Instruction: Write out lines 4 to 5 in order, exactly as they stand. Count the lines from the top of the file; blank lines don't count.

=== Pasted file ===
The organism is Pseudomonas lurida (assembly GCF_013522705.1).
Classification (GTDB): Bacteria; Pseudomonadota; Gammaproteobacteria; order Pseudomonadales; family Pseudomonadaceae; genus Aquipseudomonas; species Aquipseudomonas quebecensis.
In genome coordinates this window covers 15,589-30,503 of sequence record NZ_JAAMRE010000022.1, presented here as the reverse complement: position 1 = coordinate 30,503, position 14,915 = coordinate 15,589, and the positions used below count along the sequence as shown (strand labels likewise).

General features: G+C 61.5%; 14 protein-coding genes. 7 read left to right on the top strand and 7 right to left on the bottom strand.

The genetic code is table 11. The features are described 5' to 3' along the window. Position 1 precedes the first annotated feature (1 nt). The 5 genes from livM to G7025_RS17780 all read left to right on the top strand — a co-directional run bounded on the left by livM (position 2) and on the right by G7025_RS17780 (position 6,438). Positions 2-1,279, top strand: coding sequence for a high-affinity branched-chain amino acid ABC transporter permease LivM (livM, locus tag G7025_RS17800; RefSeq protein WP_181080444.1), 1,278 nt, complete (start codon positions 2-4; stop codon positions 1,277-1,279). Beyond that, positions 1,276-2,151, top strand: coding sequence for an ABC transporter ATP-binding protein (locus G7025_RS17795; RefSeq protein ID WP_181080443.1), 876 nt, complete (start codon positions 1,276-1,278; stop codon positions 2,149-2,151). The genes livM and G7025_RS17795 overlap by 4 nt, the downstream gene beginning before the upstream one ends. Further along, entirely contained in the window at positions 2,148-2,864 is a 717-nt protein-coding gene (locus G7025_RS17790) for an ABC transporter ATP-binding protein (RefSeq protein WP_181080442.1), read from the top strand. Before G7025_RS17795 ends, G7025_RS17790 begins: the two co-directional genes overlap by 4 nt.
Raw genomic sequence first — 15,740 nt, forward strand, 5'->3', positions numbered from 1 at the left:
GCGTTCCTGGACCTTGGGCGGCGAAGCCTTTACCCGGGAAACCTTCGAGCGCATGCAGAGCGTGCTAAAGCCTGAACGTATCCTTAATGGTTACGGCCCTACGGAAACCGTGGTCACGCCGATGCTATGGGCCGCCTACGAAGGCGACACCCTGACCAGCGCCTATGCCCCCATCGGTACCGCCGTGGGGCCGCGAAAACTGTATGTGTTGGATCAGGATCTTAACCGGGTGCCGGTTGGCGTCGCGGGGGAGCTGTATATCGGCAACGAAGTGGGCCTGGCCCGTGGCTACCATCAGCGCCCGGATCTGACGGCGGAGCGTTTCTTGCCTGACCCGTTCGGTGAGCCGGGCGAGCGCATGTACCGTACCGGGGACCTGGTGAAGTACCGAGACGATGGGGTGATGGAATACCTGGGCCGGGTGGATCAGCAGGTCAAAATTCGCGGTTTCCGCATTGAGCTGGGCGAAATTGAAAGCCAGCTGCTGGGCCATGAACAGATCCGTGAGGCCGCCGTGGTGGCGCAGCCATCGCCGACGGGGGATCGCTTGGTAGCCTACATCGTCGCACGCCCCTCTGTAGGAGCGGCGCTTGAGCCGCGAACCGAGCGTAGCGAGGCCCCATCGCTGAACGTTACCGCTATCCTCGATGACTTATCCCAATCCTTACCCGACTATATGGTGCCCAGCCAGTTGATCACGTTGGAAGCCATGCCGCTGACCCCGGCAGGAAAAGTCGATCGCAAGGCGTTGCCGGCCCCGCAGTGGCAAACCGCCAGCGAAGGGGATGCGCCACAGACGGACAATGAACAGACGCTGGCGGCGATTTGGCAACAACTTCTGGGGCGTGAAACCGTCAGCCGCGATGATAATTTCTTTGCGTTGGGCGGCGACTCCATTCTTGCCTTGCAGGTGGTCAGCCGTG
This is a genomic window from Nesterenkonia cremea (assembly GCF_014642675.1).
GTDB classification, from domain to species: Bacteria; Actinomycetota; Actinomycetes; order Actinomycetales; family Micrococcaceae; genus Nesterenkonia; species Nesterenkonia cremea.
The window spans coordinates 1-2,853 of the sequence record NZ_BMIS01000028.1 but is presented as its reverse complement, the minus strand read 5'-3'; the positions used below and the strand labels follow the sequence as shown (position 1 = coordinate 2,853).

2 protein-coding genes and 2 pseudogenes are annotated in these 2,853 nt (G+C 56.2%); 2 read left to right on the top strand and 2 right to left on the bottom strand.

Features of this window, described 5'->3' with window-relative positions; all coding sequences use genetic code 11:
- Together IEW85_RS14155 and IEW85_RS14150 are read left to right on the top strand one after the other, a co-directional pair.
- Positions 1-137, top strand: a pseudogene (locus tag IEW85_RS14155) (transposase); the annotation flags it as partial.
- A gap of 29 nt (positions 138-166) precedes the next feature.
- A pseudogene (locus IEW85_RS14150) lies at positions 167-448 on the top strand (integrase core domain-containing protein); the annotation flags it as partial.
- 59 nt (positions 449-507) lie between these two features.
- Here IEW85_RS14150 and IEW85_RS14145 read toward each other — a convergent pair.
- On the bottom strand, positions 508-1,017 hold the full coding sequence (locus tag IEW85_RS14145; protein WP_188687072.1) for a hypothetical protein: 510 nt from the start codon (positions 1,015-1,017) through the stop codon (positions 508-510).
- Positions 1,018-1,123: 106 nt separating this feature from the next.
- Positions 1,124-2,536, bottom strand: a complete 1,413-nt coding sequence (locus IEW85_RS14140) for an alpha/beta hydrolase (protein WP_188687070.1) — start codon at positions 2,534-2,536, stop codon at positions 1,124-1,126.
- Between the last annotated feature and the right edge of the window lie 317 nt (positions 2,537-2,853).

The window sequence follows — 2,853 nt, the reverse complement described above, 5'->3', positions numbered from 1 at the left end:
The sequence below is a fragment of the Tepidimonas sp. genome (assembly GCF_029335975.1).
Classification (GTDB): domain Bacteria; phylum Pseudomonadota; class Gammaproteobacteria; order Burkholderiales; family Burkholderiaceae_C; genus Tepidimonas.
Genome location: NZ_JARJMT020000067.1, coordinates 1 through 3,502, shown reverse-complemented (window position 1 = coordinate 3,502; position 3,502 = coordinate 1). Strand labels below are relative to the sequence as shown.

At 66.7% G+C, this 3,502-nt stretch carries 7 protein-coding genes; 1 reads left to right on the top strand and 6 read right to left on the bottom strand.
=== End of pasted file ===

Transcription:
General features: G+C 61.5%; 14 protein-coding genes. 7 read left to right on the top strand and 7 right to left on the bottom strand.

The genetic code is table 11. The features are described 5' to 3' along the window. Position 1 precedes the first annotated feature (1 nt). The 5 genes from livM to G7025_RS17780 all read left to right on the top strand — a co-directional run bounded on the left by livM (position 2) and on the right by G7025_RS17780 (position 6,438). Positions 2-1,279, top strand: coding sequence for a high-affinity branched-chain amino acid ABC transporter permease LivM (livM, locus tag G7025_RS17800; RefSeq protein WP_181080444.1), 1,278 nt, complete (start codon positions 2-4; stop codon positions 1,277-1,279). Beyond that, positions 1,276-2,151, top strand: coding sequence for an ABC transporter ATP-binding protein (locus G7025_RS17795; RefSeq protein ID WP_181080443.1), 876 nt, complete (start codon positions 1,276-1,278; stop codon positions 2,149-2,151). The genes livM and G7025_RS17795 overlap by 4 nt, the downstream gene beginning before the upstream one ends. Further along, entirely contained in the window at positions 2,148-2,864 is a 717-nt protein-coding gene (locus G7025_RS17790) for an ABC transporter ATP-binding protein (RefSeq protein WP_181080442.1), read from the top strand. Before G7025_RS17795 ends, G7025_RS17790 begins: the two co-directional genes overlap by 4 nt.